Interpreting blood lactate test. Also, zone definitions.

  • Creator
  • #10618

    I have questions on two separate, but related topics.

    Zone definitions

    There have been several discussions on this forum, with (for example) insightful explanations about the detrimental impact about too much Zone 2 training for a highly-trained athlete.[1, 2] I think this is roughly correct:

    • Zone 1 starts at walking / jogging, and the top end of Zone 1 is roughly 10-15 beats per minute (BPM) below the top of Zone 2
    • Top of Zone 2 is the Aerobic Threshold (AeT), defined as the point where blood lactate increases above 2 mmol/L. Or when breathing through just your nose gets to be difficult.
    • Top of Zone 3: this is where definitions differ. Going by TftNA / Uphill Athlete, the top of Zone 3 is the Anaerobic Threshold (AnT), roughly where blood lactate increases above 4 mmol/L (although perhaps better assessed by average heart rate in a 30-minute field test [3]). Joe Friel, Andy Coggan, and others seem to split this Zone 3 into two, defining the top of Zone 4 as the AnT.

    Does it really matter very much, as long as most training is in Zone 1 / Zone 2, with very little sub-lactate-threshold / black hole (Z3 or Z4 depending on who you talk to), and some supra-lactate-threshold intervals?

    Interpreting my blood lactate test

    I performed a blood lactate test yesterday. No lab, just help from my very patient wife! Warmed up for 20 minutes, then took samples at 5-minute intervals with 1 mile-per-hour increases on a treadmill at 1% incline. See table and graphs attached.

    Looking at those numbers, I think my AeT is at roughly 173 BPM, and my AnT is at roughly 188 BPM. The delta between AeT and AnT is about 8%. My takeaway is that I should just focus logging more hours, mostly in the 150-170 BPM heart rate range. Does that sound about right?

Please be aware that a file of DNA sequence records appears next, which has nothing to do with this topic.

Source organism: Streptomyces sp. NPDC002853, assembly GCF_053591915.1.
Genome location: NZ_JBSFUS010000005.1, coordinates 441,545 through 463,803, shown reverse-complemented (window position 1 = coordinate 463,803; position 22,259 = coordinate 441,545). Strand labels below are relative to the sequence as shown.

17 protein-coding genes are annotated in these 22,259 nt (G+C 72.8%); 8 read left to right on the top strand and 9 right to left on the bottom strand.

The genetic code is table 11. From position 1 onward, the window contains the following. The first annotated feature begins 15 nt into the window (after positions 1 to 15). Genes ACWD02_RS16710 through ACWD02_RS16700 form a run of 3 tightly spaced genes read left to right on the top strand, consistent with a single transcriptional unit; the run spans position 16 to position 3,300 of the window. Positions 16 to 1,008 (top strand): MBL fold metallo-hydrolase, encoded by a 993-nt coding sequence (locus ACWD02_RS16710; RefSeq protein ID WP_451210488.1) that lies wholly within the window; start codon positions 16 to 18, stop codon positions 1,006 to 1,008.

I’ve been fairly consistent this first half of 2018, building up to a couple of 20-mile hikes. But I’m not training for anything in particular at the moment, and volume is low (maybe 5 hours per week on average). I’d like to get faster at shorter distances (half marathon?), although focused on mobility and health primarily. [4] As an aside, Travell and Simons’ trigger point books have been super useful.[5] Six months’ worth of dealing with “sciatica” went away with three minutes of self-massage on just the right spot in my left gluteus minimus.


    [5] There are two volumes, upper and lower body.

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    Anonymous on #22381

    Ack. I just went back up to the top and re-read some of these posts. I see that Scott J. recommended against using ~4 mM as a measure of AnT.

    To clarify my last post, I don’t use ~4 mM to define AnT, but as a proxy for it. I base all of my training off of AeT and percentages thereof, both above and below. So really knowing AnT has never been necessary for the way that I train. A proxy was close enough and mostly tested out of curiosity.

    When wanting to know race-pace-relevant paces, I used a specific test (on a treadmill because I wanted to be exact) similar to what Scott J. described.

    Reed on #22424

    Hi Scott,

    Thanks for the encouragement! Looking forward to adding a bit of time each week, over the coming quarters & years. I’m stoked to have had a pretty consistent 250-hour year, and from there I should safely be able to increase to 300 hours or so over the next year (maybe 350?). 20 hours / week would be fun.